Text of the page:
In modern physics, various fundamental problems have become topics of ongoing debate. There was the 20th century climb to a Standard Model, still accurate at the highest energy levels obtainable so far. But, since the 1970's, a different approach to physics advocates for theories such as string theory, known for their mathematical elegance, even though they either cannot be verified in data or contradict presently known experimental results. In philosophy of physics, there is a gradually emerging consensus that philosophy of physics and physics somehow contribute to a common enterprise. But, there is little sign of progress toward consensus about the nature of that unity.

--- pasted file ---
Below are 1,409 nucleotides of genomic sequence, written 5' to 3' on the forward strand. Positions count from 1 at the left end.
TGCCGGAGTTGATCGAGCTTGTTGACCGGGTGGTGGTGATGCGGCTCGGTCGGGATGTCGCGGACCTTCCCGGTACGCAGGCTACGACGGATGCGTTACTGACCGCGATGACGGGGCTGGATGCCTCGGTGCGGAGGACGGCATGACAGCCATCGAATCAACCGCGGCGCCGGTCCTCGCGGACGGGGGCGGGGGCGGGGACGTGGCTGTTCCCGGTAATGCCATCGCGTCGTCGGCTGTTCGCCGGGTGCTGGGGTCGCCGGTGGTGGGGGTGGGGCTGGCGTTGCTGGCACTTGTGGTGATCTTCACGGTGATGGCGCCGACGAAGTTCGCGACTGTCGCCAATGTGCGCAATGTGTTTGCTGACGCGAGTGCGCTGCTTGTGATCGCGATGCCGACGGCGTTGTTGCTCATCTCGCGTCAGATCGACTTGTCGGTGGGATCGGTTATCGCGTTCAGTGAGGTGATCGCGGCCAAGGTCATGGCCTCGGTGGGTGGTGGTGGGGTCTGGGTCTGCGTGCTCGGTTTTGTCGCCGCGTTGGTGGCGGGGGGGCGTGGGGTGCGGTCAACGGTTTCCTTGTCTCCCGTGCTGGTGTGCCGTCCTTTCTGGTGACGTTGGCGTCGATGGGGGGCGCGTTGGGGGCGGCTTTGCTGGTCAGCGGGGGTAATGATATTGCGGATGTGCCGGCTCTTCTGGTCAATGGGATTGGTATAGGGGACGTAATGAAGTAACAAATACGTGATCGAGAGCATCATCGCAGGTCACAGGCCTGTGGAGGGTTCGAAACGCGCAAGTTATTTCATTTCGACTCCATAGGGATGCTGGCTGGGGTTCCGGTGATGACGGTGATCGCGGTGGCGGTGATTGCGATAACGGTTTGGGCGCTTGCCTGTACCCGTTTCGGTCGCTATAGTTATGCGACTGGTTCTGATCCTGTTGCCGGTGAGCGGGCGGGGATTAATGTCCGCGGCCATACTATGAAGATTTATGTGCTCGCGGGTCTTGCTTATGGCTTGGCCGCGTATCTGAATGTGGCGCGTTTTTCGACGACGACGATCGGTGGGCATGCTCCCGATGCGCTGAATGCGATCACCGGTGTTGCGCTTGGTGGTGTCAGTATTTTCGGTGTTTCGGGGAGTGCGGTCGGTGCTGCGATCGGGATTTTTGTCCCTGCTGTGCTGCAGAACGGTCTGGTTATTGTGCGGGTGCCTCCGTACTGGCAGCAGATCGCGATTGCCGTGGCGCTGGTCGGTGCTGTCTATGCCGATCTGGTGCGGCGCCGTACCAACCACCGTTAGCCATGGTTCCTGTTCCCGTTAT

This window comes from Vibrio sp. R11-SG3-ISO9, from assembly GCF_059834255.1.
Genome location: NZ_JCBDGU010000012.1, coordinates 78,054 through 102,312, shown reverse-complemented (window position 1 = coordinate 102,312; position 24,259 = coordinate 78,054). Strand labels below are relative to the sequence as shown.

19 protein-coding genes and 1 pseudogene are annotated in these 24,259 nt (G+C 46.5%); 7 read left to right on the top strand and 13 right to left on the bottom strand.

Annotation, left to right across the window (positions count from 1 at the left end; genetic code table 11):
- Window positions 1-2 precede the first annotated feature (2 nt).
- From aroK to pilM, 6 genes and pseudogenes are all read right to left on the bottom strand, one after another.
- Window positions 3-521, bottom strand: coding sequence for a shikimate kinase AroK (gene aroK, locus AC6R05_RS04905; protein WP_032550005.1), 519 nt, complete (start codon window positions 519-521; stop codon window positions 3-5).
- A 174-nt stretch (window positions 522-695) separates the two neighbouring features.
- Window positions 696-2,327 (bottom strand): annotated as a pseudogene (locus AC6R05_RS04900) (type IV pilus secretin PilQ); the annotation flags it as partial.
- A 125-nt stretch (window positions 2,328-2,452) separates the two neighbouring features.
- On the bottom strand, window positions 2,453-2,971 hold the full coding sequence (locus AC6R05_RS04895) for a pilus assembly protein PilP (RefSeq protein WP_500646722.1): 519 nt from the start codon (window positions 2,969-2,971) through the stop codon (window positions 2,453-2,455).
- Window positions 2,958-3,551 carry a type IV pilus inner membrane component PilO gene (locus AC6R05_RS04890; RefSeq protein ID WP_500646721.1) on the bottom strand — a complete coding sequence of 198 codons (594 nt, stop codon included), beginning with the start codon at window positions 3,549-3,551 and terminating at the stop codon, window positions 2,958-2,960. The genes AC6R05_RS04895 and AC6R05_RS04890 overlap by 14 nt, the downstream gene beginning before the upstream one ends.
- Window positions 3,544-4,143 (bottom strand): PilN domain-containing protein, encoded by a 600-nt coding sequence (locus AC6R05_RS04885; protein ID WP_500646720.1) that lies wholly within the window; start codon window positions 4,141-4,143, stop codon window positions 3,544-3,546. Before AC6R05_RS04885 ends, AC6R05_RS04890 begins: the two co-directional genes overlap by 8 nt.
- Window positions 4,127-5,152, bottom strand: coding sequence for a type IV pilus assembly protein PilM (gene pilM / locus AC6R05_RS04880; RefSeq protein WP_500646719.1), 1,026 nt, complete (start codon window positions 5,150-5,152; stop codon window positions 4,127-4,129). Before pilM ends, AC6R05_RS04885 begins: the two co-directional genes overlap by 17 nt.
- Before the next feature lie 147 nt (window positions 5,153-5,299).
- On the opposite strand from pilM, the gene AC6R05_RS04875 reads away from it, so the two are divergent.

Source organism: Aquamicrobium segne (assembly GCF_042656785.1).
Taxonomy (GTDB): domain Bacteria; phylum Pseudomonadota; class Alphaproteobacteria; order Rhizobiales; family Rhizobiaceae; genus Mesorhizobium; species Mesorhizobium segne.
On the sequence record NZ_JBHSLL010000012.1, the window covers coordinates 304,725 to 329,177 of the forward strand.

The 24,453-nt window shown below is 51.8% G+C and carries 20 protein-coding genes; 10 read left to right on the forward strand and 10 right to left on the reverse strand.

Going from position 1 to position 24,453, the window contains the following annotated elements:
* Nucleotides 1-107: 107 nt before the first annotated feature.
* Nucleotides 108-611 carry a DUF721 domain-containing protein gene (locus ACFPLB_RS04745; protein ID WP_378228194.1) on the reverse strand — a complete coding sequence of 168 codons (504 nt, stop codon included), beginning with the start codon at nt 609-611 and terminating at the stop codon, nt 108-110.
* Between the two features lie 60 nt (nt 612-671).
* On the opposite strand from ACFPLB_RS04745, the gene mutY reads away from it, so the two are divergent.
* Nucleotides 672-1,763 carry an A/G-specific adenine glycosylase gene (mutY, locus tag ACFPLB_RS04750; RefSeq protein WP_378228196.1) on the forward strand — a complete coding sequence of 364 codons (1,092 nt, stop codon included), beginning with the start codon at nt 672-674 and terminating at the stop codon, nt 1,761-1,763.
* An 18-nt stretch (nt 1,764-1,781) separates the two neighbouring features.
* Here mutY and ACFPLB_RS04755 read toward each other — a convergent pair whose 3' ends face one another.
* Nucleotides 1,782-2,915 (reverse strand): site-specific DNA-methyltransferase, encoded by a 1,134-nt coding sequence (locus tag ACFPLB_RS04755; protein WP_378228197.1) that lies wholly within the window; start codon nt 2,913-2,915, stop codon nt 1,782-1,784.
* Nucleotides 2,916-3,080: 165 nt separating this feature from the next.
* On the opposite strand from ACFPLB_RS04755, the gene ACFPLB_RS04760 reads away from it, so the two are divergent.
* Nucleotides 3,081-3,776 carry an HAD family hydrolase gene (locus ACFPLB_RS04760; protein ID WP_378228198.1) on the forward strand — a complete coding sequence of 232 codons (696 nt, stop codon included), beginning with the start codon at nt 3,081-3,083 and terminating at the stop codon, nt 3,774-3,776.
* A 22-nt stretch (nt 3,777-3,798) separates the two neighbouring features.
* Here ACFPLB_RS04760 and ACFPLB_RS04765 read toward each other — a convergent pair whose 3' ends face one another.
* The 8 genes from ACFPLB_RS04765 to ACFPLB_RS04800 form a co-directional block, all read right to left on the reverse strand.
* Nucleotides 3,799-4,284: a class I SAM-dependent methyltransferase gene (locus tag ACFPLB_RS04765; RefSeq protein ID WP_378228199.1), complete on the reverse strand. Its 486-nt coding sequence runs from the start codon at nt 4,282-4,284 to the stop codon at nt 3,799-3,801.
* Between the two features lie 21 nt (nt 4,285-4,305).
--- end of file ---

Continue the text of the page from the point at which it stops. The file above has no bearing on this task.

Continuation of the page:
All the while, it is generally recognized that physics is interdisciplinary. There are, of course, differences in focus. But, implicitly at least, there are no "sharp dividing lines" between physics and philosophy of physics; pure and applied physics; physical chemistry; biophysics; medical physics; history and philosophy of physics; physics and society; physics education; and so on. What, then, is progress in physics? The question here is not about ideal structures, but asks about what is going on in physics. Beginnings in discerning the presence of eight main tasks help reveal the (pre-) emergence of a normative omni-disciplinary basis for collaboration that, once adverted to, promises to be constitutive of a new and increasingly effective control of meaning. Originally discovered by Bernard Lonergan in 1965, progress in the new collaboration will not seek to eliminate specialized expertise. It will, though, divide tasks within an eightfold functional division of labor. This book invites attention to data for each of the eight main tasks evident and self-evident in existing scholarship in the community. The book also makes preliminary efforts toward envisioning something of what functional collaboration will look like — in physics, the Academy and Society.